Airplane pilots are well aware of the dangers of wing icing, so scientists are constantly looking for ways to solve this problem. A team of scientists from the Northwestern University School of Engineering (USA) announced the creation of a new coating on which 60% less ice forms, even at very low temperatures.
The idea of this material was "prompted" by mint leaves. Their surface is a topological combination of "mountain peaks" and "lowlands", making uniform formation of ice impossible.
In the process of research, scientists used computer modeling of the formation of condensate and its distribution over the surface of the sheet. It turned out that condensate accumulates more at the “tops” and, accordingly, less in the “lowlands”. Moreover, the accumulated condensation will soon evaporate, even at temperatures below freezing. As a result, scientists were able to create a model of a surface that is resistant to icing.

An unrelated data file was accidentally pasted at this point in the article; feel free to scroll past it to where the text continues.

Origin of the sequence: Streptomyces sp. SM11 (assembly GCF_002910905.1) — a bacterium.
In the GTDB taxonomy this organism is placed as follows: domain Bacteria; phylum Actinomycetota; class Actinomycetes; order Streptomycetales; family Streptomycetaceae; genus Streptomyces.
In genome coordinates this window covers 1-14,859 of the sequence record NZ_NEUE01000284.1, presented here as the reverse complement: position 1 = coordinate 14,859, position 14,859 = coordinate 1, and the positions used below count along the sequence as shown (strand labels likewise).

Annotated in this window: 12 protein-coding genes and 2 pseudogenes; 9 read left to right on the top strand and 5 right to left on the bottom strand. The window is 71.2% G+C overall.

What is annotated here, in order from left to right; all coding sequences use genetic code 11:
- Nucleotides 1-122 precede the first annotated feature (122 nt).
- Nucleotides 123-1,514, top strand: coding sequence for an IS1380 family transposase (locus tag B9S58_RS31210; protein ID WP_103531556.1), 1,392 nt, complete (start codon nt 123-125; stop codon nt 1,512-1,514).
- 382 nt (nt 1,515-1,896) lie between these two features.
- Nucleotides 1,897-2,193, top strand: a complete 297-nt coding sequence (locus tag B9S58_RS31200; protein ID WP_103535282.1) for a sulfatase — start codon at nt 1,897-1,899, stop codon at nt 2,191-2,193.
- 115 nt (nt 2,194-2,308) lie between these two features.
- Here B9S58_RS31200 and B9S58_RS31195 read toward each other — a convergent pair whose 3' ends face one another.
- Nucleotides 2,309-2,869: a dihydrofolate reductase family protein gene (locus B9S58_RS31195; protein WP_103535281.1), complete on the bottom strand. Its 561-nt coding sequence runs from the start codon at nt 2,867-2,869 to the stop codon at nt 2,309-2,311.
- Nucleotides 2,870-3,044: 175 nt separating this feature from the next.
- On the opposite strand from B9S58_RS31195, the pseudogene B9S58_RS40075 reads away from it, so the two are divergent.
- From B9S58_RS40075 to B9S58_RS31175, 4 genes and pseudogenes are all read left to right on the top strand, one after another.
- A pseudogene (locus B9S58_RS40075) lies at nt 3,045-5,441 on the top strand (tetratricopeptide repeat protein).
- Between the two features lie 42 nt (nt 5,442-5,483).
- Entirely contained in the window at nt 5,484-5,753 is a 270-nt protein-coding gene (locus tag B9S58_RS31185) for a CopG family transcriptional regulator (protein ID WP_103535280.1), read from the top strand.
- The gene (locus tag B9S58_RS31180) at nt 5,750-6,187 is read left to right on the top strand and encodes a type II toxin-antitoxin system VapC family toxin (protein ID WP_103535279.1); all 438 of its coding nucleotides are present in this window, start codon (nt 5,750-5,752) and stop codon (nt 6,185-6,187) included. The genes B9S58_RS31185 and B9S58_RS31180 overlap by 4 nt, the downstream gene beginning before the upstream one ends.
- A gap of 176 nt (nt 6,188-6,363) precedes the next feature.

Further experimentation led the team to an optimal design that mimics the surface of a mint leaf, with alternating “tops” and “lows” forming angles of 40 to 60 degrees. While the thinnest ice forms on the “tops”, in the “lowlands”, due to the special relief of the surface, it does not exist - due to this, the entire surface is defrosting more efficiently.